Gaon (gā'ōn) (Hebrew: גאון, plural גְּאוֹנִים geonim — gĕ'ōnīm) may have originated as a shortened version of "Rosh Yeshivat Ge'on Ya'akov", though there are alternative explanations. In Ancient Hebrew, it referred to arrogance and haughty pride (Amos 6:8), and later became known as a general term for pride, both the positive and negative forms ('Pride [of]'; Late medieval and modern Hebrew for 'genius'). Today, it may refer to:
- One of the Geonim, that is to say the heads of the two major academies, at Pumbedita and Sura, and later in Baghdad, during the period 589-1040. Prominent Geonim include:
- An honorific title given to a few leading rabbis of other countries in the same period, such as:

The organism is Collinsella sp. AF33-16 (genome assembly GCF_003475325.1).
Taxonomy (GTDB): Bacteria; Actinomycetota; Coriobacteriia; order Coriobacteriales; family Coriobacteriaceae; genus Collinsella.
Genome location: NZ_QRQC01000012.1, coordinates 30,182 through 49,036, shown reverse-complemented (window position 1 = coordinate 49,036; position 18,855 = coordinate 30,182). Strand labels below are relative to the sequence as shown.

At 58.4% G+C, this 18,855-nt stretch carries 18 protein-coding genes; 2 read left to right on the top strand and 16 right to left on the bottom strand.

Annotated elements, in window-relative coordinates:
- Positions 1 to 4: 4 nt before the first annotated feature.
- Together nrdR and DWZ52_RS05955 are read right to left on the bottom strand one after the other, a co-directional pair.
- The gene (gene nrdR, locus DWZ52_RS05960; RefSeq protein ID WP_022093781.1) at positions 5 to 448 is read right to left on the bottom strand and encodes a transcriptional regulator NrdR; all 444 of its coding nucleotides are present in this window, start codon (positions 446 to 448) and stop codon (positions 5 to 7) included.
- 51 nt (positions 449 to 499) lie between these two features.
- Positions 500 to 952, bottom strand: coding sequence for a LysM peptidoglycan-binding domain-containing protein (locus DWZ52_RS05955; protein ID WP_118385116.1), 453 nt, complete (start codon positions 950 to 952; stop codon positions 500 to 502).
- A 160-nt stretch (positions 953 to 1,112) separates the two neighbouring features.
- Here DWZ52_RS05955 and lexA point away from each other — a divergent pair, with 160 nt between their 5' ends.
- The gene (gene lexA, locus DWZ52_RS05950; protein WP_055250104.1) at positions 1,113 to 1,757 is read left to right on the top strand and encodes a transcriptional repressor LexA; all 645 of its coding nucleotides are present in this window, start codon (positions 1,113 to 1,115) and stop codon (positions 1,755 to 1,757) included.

- Nissim Gaon (990-1062)
- Specific rabbis of later periods, called "gaon":
Many great Rabbis, though not formally referred to as the "Gaon of ..." are often lauded with this honorific as both a mark of respect and a means to indicate their greatness in the field of Torah learning.
- Jehoshua Brand , Simha Assaf and David Derovan (2007). "Gaon". In Michael Berenbaum and Fred Skolnik. Encyclopedia Judaica. 7 (2nd ed.). Farmington Hills, Michigan: Gale. p. 380.
- Jewish Virtual Library — Gaon
- "ידיד נפשי המנוח הדגול, שייף עייל שייף נפיק, הגאון הגדול רבי יוסף קאפח זצ"ל." — Rabbi Ovadia Yosef in the Hebrew responsa book שו"ת הריב"ד קאפח, quoted in עלון אור ההליכות גליון חודש תמוז התשס"ט (page 3).